Monday, February 6, 2012

Going to School to Be a Glorified Part Time Worker (and a call to action)

When I talk to most people about my plans for when I get out of school, I think that we have very different visions of the landscape that I am looking out into. I'm definitely better off than most people, but I just want to kind of outline what going into higher education is like:

So, let's say I hypothetically get accepted into a Ph.D program. Great! That is pretty difficult, since they are really getting rid of a lot of acceptance into those programs (for reasons we'll see later). I could hypothetically get a full ride scholarship, or maybe just a partial one. If any scholarship is involved though, you can better believe that I will be in some sort of T.A. position. What that means is that I will be a 'teaching assistant' for a class that is taught by a long term professor, usually with a large student class.

I'm pretty conflicted about the idea of T.A.'ing. On one hand, it's a good way of teaching graduate students how to teach, and it gives you a good amount of experience. On the other hand, I think it can get in the way of the learning that Ph.D study requires in a lot of instances, usually by forcing a student to do a whole bunch of work that is not really helpful for learning how to teach. This basically amounts to menial work like grading papers. This allows for teachers to teach giant classes and have T.A.'s do the work that isn't lecturing to a giant class full of students who aren't exactly paying attention; not quality education, but also it allows for the school to hire less teachers.

In any case, I would do that for some years, and then graduate. Yay! At this point, I am either incredibly lucky to have not gained any debt, or I am in debt to a bank. This debt is basically permanent: even bankruptcy can't get rid of student debt. So, at an interest rate of about 6% compounded a year, I will start to look for a job.  There's basically two types of jobs that professors can get. There is a job that is tenured, and there are non-tenured jobs. Now, when most people think about a professorship, they are thinking a tenured professor. But perhaps they shouldn't, and here's why:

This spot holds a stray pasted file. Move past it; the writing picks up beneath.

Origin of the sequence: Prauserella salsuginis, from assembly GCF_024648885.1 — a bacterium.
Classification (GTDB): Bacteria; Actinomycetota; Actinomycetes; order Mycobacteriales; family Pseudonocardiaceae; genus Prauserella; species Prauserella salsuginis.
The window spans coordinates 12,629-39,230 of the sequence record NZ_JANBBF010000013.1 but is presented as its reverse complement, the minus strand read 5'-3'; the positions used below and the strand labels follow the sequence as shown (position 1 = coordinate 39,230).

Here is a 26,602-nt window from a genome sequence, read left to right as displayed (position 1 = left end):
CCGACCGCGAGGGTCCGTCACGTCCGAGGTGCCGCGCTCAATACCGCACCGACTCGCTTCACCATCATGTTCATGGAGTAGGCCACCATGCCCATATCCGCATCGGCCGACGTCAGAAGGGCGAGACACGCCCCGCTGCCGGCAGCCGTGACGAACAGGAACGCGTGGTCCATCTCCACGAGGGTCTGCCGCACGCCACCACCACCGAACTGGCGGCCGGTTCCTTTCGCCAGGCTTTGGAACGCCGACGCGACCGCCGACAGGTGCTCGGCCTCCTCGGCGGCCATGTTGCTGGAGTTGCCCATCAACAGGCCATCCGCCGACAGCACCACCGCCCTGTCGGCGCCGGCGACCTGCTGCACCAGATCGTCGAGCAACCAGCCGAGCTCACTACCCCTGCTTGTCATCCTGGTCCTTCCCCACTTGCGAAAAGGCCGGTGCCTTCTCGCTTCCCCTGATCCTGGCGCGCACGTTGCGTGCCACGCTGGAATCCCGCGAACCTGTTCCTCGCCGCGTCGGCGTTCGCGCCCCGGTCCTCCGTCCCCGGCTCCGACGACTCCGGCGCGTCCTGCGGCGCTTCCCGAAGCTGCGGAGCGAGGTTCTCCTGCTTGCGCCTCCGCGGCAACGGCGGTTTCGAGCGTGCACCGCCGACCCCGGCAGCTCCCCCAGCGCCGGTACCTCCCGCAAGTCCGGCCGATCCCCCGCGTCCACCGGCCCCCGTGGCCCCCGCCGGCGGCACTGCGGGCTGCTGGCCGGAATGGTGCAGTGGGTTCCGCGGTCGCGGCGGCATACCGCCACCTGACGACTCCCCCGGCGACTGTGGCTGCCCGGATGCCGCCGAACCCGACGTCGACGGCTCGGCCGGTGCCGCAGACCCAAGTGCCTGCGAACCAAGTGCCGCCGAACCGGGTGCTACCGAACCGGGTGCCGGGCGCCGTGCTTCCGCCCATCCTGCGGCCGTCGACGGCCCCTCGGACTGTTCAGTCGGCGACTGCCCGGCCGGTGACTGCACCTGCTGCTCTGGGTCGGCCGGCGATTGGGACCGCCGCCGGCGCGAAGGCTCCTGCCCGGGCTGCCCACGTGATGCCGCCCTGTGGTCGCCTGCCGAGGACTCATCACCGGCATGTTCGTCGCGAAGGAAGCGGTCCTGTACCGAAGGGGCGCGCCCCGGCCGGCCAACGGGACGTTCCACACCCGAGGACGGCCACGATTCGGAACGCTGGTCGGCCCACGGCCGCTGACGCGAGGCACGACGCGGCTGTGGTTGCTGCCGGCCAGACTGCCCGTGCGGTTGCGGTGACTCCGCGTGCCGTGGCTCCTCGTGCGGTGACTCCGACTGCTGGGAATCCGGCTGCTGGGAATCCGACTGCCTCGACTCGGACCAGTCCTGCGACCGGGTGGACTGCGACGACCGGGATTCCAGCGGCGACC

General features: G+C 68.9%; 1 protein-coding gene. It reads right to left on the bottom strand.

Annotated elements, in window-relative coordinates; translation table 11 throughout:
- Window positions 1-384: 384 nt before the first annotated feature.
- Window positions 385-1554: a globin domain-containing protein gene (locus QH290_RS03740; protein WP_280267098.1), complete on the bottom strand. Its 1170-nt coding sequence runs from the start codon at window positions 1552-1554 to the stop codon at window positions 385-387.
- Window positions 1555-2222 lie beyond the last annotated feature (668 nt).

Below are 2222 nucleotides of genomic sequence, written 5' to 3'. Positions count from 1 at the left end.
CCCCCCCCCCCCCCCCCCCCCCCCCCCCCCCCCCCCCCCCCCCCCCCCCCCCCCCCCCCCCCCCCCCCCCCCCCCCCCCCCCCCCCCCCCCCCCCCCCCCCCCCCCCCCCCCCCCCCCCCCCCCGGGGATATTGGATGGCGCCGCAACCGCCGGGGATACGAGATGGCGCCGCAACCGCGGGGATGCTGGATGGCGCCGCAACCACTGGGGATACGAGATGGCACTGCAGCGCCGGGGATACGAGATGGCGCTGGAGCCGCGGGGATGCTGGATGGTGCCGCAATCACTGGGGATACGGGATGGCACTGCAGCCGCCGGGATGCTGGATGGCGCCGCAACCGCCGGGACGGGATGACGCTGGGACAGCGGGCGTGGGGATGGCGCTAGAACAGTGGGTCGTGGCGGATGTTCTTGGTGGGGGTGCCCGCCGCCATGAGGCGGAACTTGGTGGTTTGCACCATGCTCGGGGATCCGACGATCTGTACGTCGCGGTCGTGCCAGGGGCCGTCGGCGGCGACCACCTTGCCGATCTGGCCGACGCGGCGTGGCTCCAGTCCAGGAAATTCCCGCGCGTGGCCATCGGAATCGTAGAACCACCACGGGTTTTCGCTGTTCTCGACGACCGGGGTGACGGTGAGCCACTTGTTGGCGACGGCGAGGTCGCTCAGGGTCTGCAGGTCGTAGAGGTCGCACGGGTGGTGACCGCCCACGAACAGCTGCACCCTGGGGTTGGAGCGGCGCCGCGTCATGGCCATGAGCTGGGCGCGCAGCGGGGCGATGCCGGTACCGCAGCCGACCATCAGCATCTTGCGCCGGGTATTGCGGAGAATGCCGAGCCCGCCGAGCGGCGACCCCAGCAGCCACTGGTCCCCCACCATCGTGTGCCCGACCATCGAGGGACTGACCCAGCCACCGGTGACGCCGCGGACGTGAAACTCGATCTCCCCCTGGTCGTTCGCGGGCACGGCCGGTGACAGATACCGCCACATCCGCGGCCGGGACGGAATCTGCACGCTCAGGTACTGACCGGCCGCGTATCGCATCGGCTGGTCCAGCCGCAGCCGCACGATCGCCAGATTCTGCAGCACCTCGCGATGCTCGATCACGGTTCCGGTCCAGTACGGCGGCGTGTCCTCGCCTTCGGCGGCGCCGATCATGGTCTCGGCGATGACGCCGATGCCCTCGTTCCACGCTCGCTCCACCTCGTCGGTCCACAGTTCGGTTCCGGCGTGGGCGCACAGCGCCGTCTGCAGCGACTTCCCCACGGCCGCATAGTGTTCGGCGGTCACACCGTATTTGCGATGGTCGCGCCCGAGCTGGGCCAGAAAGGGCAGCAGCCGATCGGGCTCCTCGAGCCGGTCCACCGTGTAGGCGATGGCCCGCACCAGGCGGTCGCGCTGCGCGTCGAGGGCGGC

There's a pretty big difference between a tenured professor and a non-tenured (also called adjuct or visiting) professor. Tenured professors get paid a decent salary, and also get health benefits, vacation, etc. All the things a reasonable full time job would give. Adjunct professors do not get the same thing: many times they are paid barely above minimum wage for a position that is technically part time, but requires more than 40 hours.

So why would you hire a tenured professor? Well, that's exactly the question that schools have asked themselves, and they've decided that they mostly don't need them anymore. So they'll hire some, just like some poor Americans become honest-to-God rich from 'working hard'. But the majority will be Adjunct, and they can fill in the gaps with T.A.s (see?), sometimes even undergrad students. If you look closely, this is exactly what has happened at jobs like Target/Walmart. As opposed to hiring one person for 40 hours a week and having to pay pesky things like benefits (or a real salary), they will hire two people for 20 hours a week, paying significantly less to get the same amount of work.

Well, not really. The quality goes down, sure. But in America, it's not the quality of the college education you get, it's the bare minimum that you get it. It's a status symbol for putting in a certain amount of money.

So, with the decrease in tenured jobs, I will probably have to settle for a 25k per year adjunct job, with no benefits. The sad thing is that you get people defending this system, because you have to 'pay your dues' to get a tenured position. Or to teach because it's 'what you love'. Well, besides the Stockholm Syndrome/abusive husband logic that goes into that, I would say that this system is rigged to generally allow people who are already well off to get these full time professorships. Only people who have some sort of buffer of money can live that way for the years required to get a good job. And these people with the buffer are generally upper class, white, etc.

Of course, there won't ever be enough tenured jobs for all the adjunct faculty (since they keep getting rid of the tenured jobs), so what does that mean? That means that the people who can't financially afford to hold a sub-living wage will have to drop out of it. It's basically a system that is predicated on crushing intelligent people's dreams, wasting their resources, and continuing the racist, sexist, classist status quo. All in order to tie people up into wage slavery to pay off their exorbitant debt they got in the process.

This isn't even to mention the fact that many people are shoved into college by a society that requires it for any job you won't get scoffed at for having, only to call you entitled if you don't take that same job because it won't pay your student loans.

With that in mind, I'm going to (in the next post) investigate the ethical and political arguments for a Student debt/loan Strike.

1 comment:

  1. This is exactly why I dropped out. Now I spend all the time I would have spent studying at the public library, and all the money I would have spent on tuition to buy weed. I am much happier and possibly better educated than when I was in school.